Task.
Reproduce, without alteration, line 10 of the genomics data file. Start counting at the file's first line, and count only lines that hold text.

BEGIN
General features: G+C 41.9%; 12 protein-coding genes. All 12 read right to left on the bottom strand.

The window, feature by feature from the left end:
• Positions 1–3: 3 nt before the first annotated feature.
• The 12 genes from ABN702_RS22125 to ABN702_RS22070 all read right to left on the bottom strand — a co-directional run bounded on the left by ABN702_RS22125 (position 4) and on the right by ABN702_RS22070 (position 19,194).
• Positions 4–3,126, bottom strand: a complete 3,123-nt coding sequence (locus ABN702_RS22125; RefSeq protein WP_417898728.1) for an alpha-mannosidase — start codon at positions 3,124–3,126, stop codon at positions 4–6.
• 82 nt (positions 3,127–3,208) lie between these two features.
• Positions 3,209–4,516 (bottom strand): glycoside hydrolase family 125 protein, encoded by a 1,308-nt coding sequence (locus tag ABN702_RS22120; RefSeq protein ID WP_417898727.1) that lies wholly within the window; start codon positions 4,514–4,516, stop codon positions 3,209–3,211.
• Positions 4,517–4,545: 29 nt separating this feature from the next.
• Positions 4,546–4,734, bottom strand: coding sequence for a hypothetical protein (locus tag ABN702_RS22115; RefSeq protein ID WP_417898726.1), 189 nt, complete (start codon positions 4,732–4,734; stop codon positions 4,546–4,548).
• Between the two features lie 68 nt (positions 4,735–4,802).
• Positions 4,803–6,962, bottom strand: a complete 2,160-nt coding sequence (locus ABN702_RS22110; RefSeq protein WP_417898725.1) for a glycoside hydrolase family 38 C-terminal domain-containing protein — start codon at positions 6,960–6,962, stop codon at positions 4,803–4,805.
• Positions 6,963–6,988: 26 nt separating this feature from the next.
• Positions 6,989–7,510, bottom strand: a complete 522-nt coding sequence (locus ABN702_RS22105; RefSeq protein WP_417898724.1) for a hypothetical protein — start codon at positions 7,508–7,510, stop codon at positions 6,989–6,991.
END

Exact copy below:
• Between the two features lie 68 nt (positions 4,735–4,802).